Oh! and then there’s the subsequent press briefing held by Obama’s press secretary Robert Gibbs. One of the reporters asked, “Didn’t Netanyahu get more out of this than Obama?” (Thanks Doris M.)


The contact information for Prime Minister Netanyahu is repeated here, so that you have the opportunity to express your satisfaction with the way he handled himself and let him know you’re behind him as he stands strong. I am convinced that it’s important to do this.

Fax: 02-670-5369 (From the US: 011-972-2-670-5369)

Phone: 03-610-9898 (From the US: 011-972-3-610-9898)

E-mail: pm_eng2@it.pmo.gov.il (underscore between pm and eng)


There were no leaks today regarding what was said between Netanyahu and Obama privately yesterday — there is no further content to analyze. Obama now moves on to meetings with Abbas and then Mubarak, and we’ll see what transpires as a result of these. The PA has to be sorely disappointed in Obama for not “forcing” Netanyahu to embrace a “two-state solution.” They were counting on that.

After meeting with the president yesterday, Netanyahu meet with Secretary of State Clinton; Senator John Kerry, Chair of the Senate Foreign Relations Committee; House Speaker Nancy Pelosi; and House Minority Leader John Boehner.

How tiresome and irritating Clinton is when she harps on the “you can’t expect help in fighting Iran unless you make peace with the Palestinians first” line. Obviously Netanyahu — who spoke about the common threat shared by Israel and Arabs — hasn’t bought this. And it seems she didn’t notice that her president had just conceded that a nuclear Iran was also a threat to the US and to Middle East stability. She’d best stop pretending that any nation that helps with Iran is simply doing Israel a favor.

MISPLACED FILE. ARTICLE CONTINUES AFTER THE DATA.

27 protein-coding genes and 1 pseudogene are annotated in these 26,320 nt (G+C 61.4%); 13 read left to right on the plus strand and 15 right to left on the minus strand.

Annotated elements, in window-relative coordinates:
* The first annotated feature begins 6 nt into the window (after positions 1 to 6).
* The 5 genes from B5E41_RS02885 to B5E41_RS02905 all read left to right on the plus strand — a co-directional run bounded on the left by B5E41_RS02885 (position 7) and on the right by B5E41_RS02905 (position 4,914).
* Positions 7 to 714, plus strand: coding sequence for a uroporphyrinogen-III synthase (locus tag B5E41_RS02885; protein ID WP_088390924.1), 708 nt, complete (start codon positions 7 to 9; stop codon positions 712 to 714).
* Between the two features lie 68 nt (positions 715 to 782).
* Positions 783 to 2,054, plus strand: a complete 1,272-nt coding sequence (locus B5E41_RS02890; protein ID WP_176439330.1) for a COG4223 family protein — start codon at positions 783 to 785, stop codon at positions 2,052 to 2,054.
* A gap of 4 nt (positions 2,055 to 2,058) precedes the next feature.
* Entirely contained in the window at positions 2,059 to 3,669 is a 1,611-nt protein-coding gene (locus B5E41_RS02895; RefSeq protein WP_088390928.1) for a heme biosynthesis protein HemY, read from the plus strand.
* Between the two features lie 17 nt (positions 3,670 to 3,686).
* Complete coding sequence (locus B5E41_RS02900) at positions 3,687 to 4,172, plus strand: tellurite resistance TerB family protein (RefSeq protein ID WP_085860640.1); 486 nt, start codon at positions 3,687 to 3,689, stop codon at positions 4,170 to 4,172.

Both Clinton and Kerry emphasized the need to halt settlement activity.


Today Shin Bet head Yuval Diskin told the Knesset Foreign Affairs and Defense Committee that there is “no chance for an effective peace process so long as Hamas rules Gaza…Hamas will never give up control of Gaza, and the PA will not concede power in Judea and Samaria.”

This follows the breakdown of one final meeting yesterday between Fatah and Hamas regarding the formation of a unity government. This is no more than was expected.


Hamas had rejected a proposal by Fatah that they form a joint security force. And the mere fact that this is being discussed illustrates the total insanity of the entire situation. For the Fatah security forces, at least in theory, are supposed to be trained (with help from US General Dayton) to combat terrorism (or, as a Hamas spokesman put it, “uproot resistance”). Talk about schizoid.


Today Abbas swore in a new PA government, compromised mainly of Fatah people and headed by Salam Fayyad (an independent) as prime minister. Hamas calls it not legitimate.